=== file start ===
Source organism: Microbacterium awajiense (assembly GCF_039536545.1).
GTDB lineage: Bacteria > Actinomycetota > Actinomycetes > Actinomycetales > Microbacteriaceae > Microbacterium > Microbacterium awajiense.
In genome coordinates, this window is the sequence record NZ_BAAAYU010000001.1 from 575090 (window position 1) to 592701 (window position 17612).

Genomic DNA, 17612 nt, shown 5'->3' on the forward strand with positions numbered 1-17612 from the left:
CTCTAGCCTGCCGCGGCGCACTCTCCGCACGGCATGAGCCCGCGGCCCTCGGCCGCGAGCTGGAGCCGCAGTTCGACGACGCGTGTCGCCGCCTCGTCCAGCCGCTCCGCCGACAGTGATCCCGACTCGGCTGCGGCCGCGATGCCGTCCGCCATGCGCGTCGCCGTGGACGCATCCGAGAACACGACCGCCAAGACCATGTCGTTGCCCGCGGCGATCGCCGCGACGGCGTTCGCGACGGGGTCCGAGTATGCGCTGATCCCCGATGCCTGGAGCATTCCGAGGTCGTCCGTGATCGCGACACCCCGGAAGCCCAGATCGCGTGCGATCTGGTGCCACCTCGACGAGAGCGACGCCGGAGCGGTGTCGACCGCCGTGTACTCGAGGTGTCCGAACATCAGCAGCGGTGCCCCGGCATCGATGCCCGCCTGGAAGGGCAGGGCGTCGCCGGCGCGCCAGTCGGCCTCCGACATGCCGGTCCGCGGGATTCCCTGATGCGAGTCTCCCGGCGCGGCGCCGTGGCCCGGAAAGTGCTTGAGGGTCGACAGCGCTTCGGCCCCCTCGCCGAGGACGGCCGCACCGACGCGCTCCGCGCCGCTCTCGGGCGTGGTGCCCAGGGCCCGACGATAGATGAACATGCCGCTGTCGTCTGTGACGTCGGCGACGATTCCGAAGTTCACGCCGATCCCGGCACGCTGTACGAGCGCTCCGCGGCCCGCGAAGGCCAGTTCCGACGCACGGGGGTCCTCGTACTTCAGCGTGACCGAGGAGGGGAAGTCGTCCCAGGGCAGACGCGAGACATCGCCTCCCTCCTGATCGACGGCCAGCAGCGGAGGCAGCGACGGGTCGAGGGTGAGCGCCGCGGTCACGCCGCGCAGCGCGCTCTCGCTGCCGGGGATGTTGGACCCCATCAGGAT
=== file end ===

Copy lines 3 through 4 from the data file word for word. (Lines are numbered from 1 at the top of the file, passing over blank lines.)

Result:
In genome coordinates, this window is the sequence record NZ_BAAAYU010000001.1 from 575090 (window position 1) to 592701 (window position 17612).

Genomic DNA, 17612 nt, shown 5'->3' on the forward strand with positions numbered 1-17612 from the left: